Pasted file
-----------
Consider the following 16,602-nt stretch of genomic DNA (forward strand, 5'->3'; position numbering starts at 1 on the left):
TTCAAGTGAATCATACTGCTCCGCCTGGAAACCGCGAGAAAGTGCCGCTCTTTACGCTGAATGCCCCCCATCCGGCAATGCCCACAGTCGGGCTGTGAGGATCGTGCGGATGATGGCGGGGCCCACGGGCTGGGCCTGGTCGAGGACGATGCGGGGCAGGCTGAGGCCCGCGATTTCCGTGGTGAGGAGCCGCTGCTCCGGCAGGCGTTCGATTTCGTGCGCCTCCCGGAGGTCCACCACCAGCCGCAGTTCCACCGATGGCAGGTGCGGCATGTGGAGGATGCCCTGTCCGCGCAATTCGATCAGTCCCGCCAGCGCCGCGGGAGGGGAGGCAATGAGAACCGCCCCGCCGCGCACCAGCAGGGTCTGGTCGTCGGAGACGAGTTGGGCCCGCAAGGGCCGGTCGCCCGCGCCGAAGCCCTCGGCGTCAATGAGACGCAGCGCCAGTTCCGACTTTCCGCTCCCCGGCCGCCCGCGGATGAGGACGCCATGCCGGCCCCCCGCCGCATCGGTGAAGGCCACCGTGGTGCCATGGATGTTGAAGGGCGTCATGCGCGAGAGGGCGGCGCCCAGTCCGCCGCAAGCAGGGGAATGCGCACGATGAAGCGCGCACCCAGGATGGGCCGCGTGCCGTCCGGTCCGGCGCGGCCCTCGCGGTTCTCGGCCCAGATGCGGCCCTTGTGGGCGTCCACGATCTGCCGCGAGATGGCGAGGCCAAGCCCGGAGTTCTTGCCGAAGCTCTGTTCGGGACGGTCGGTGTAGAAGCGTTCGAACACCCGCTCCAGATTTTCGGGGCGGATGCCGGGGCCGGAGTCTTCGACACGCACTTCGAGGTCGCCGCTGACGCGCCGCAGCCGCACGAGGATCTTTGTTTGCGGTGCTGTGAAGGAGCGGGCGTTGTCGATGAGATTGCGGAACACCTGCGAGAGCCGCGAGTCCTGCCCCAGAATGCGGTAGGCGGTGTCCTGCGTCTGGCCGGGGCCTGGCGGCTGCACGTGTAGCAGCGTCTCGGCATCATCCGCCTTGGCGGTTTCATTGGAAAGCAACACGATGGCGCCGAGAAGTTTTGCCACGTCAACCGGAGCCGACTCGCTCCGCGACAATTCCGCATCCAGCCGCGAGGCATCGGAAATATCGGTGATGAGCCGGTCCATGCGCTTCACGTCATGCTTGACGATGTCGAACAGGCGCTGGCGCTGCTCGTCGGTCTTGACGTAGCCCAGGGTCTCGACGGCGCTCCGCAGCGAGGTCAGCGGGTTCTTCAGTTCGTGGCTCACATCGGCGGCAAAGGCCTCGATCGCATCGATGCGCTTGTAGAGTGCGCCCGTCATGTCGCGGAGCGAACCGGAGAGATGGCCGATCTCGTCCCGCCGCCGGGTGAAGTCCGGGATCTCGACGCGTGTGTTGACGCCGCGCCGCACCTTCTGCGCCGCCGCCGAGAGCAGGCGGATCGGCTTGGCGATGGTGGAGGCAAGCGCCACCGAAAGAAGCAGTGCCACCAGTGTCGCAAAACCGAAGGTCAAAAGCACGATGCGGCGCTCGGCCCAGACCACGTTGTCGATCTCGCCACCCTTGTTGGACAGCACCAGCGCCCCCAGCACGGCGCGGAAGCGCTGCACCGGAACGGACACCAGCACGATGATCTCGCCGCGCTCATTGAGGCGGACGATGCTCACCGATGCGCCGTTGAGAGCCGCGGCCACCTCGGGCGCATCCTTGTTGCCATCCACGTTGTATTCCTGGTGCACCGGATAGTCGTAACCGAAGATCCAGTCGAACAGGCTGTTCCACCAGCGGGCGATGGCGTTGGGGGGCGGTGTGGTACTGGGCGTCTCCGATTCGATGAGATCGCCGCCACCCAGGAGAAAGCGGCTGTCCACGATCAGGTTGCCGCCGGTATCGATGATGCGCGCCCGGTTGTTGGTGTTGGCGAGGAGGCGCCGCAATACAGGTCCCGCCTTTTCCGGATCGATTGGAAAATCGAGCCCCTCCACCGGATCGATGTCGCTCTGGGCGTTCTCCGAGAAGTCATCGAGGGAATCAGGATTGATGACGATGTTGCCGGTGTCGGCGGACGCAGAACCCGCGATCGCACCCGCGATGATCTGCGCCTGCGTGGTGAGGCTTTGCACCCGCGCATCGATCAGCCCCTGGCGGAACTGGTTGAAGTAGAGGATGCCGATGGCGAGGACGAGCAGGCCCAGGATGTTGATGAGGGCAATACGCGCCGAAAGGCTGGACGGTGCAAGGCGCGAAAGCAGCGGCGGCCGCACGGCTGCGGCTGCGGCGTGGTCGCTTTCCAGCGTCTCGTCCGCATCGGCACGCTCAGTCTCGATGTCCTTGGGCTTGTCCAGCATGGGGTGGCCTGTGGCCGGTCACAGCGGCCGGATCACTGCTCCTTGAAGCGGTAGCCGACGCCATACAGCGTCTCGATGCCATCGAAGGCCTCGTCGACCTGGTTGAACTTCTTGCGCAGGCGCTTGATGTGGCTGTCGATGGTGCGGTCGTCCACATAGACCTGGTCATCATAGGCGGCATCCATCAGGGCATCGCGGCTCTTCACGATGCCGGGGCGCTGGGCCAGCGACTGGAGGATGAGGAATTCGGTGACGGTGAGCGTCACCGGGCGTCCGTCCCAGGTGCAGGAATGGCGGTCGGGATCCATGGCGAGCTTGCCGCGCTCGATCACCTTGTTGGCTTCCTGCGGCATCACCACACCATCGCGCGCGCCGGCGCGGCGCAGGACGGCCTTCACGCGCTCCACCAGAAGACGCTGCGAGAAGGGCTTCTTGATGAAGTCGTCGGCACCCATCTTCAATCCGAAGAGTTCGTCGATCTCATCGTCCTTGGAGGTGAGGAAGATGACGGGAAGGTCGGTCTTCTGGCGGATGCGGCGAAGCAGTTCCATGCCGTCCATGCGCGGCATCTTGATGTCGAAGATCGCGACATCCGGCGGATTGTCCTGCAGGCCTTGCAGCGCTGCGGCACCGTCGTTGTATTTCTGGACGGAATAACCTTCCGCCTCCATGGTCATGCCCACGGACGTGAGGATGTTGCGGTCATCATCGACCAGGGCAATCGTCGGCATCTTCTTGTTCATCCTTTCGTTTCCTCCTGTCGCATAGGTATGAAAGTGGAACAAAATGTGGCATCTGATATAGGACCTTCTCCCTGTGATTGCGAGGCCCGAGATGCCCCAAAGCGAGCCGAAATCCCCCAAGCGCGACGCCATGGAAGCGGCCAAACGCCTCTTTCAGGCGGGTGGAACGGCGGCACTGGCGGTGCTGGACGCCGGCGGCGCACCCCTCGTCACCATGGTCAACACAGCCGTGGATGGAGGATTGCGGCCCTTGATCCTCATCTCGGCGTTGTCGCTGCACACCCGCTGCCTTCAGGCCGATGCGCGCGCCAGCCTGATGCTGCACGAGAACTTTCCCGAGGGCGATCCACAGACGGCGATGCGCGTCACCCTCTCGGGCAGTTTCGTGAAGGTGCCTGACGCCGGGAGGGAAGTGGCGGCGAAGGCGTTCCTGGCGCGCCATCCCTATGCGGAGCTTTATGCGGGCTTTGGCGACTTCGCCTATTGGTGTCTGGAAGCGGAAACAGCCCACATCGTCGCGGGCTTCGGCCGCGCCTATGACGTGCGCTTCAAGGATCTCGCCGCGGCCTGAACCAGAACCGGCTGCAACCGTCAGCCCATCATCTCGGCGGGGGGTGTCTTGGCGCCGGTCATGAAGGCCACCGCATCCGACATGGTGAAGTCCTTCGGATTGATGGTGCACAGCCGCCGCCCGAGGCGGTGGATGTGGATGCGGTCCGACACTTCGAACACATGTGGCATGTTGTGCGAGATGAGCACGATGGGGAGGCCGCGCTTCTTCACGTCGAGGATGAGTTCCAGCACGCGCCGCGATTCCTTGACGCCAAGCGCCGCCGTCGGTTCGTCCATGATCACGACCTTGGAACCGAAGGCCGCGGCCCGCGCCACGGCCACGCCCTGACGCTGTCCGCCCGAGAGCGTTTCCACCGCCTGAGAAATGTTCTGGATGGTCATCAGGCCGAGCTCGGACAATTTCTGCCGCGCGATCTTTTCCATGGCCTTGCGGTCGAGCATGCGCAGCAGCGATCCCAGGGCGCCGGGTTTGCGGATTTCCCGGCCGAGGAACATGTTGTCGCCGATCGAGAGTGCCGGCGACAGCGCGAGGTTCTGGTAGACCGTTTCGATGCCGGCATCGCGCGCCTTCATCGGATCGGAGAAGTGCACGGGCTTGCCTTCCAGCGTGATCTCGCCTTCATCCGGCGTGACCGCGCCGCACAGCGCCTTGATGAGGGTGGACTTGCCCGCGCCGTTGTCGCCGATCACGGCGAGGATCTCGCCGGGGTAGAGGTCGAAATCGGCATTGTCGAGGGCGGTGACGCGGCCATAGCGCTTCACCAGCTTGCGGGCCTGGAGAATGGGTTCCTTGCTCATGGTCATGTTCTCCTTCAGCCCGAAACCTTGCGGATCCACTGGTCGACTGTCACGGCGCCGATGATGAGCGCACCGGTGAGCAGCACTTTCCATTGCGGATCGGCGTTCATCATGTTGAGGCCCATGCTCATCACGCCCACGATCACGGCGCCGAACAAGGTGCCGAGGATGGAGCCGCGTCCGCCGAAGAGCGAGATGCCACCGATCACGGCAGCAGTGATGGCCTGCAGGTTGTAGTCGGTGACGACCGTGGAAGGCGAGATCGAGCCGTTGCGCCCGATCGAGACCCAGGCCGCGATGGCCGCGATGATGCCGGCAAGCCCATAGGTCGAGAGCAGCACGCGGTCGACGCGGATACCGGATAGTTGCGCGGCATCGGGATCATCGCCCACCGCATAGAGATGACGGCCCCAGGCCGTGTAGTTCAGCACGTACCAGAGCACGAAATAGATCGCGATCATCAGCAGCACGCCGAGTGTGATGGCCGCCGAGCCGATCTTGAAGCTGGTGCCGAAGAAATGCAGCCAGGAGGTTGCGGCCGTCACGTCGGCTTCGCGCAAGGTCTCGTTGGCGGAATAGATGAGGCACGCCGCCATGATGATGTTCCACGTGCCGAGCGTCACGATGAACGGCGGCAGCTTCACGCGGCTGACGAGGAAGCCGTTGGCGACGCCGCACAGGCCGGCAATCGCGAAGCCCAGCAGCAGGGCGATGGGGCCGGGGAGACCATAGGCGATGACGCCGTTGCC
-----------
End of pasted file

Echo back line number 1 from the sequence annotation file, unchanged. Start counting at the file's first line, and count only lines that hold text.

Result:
Consider the following 16,602-nt stretch of genomic DNA (forward strand, 5'->3'; position numbering starts at 1 on the left):